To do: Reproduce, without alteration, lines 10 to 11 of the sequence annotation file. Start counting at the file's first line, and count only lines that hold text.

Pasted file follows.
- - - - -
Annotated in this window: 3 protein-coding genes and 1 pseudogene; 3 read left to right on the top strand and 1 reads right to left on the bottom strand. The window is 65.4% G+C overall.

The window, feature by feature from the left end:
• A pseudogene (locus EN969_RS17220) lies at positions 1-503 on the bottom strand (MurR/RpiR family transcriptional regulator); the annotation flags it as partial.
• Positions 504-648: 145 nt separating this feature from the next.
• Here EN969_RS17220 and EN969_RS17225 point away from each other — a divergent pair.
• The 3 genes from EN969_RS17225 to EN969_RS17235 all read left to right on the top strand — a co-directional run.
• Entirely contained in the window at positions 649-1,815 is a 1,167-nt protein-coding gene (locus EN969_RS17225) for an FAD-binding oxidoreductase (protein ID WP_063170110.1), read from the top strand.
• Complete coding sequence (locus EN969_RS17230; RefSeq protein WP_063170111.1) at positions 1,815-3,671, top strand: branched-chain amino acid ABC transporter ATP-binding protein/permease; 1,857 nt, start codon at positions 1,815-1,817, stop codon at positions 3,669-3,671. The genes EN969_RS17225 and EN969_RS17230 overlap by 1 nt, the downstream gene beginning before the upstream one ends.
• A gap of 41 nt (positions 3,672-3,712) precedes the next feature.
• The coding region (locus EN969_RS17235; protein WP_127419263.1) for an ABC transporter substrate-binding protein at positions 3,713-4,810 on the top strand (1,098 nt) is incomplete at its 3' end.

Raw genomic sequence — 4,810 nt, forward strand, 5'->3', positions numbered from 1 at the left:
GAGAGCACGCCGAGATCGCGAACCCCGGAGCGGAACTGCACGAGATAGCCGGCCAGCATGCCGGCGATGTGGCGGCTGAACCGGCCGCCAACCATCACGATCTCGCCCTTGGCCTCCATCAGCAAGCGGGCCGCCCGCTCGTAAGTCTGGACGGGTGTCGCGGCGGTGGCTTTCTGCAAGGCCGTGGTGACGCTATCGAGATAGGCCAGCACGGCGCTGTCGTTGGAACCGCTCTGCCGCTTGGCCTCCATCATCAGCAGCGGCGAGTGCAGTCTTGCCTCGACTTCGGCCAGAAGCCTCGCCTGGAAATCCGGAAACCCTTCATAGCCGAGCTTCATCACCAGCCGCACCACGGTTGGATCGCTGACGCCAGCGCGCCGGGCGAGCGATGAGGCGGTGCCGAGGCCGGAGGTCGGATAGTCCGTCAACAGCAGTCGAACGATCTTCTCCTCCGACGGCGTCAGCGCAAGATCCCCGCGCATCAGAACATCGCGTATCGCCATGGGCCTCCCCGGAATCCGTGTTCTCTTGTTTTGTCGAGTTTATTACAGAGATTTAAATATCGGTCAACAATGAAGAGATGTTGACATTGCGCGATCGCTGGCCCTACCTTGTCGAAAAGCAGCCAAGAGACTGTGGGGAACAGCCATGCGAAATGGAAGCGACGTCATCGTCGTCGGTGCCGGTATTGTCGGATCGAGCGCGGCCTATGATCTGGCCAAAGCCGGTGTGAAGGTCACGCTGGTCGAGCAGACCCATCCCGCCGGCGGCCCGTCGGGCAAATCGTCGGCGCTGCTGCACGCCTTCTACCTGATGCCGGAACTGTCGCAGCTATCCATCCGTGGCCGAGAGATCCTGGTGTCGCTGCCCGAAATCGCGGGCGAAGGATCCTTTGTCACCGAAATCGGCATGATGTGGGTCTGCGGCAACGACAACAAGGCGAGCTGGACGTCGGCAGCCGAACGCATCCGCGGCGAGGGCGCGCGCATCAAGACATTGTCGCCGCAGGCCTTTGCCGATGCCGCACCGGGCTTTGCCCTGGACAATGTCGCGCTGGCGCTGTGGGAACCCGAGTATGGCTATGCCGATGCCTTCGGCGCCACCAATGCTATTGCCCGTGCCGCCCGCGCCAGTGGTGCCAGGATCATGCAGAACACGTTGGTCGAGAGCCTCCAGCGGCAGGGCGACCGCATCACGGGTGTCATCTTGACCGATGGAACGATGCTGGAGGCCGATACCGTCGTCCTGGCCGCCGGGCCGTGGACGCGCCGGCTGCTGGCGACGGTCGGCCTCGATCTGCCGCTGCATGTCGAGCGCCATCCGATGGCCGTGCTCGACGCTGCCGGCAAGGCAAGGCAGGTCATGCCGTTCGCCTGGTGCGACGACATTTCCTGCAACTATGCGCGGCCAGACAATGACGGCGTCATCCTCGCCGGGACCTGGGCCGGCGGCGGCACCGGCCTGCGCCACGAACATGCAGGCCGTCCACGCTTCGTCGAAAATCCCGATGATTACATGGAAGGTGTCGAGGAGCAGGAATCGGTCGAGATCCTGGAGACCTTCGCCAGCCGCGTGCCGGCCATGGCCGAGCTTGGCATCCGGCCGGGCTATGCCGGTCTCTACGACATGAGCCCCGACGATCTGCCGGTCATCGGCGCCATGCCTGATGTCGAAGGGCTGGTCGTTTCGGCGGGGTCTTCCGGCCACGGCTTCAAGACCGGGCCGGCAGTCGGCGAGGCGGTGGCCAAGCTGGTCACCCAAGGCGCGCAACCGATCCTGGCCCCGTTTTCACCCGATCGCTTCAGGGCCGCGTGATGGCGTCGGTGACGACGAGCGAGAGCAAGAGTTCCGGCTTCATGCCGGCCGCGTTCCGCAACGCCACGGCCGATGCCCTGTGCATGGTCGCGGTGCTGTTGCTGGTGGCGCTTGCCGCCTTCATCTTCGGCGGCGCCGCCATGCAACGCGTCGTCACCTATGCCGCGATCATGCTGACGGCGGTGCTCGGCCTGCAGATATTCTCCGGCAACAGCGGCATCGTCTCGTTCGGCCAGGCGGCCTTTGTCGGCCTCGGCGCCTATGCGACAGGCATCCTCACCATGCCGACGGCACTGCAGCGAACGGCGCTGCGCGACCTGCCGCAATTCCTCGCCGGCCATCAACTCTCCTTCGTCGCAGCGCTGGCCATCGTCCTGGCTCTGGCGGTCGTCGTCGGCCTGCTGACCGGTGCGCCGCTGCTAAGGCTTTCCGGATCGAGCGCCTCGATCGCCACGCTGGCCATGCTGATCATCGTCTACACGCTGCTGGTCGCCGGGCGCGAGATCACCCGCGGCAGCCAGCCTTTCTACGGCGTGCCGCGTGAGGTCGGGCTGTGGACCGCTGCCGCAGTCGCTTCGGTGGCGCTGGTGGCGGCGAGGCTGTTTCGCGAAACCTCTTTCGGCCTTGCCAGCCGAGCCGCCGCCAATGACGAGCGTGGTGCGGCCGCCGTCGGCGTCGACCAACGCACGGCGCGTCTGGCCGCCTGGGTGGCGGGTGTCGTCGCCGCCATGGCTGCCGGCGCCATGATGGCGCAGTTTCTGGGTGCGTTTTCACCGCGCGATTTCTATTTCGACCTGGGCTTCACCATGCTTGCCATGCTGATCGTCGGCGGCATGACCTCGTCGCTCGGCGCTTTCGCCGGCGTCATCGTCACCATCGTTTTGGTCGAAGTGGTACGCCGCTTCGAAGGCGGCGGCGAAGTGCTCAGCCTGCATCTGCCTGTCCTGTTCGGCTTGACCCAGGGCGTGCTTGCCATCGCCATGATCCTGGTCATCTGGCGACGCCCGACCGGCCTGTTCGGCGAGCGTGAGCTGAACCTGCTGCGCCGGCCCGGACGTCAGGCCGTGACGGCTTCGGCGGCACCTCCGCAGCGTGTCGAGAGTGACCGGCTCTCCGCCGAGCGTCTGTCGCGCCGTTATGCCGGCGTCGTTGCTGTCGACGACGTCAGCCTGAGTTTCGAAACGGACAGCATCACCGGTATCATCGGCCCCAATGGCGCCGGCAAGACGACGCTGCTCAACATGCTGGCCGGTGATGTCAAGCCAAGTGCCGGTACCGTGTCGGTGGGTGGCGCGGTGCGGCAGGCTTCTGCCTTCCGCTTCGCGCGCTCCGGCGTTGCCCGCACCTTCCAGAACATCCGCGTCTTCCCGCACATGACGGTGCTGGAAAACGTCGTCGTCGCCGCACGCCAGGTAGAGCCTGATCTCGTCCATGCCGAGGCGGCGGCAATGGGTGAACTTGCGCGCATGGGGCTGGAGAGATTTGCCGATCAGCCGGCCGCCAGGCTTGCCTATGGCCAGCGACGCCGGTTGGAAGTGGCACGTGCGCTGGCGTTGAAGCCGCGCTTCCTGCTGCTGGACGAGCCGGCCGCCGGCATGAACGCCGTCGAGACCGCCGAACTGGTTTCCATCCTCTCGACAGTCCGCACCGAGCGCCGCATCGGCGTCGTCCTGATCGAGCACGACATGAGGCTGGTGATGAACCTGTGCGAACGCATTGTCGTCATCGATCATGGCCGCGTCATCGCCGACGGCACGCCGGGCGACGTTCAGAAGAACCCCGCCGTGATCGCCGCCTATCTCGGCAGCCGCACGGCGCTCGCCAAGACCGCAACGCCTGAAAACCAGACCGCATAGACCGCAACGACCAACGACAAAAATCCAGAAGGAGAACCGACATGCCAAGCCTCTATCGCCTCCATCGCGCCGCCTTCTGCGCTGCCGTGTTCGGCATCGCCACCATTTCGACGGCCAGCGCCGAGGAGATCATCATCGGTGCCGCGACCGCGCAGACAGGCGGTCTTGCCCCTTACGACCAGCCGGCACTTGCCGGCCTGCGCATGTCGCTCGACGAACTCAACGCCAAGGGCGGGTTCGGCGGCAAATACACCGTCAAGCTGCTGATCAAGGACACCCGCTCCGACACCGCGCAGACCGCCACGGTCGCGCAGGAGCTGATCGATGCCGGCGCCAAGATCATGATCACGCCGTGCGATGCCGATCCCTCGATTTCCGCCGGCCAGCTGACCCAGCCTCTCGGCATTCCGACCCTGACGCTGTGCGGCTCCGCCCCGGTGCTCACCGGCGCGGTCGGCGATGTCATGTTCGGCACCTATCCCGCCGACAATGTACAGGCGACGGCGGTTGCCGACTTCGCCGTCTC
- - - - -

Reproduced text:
• The coding region (locus EN969_RS17235; protein WP_127419263.1) for an ABC transporter substrate-binding protein at positions 3,713-4,810 on the top strand (1,098 nt) is incomplete at its 3' end.

Raw genomic sequence — 4,810 nt, forward strand, 5'->3', positions numbered from 1 at the left: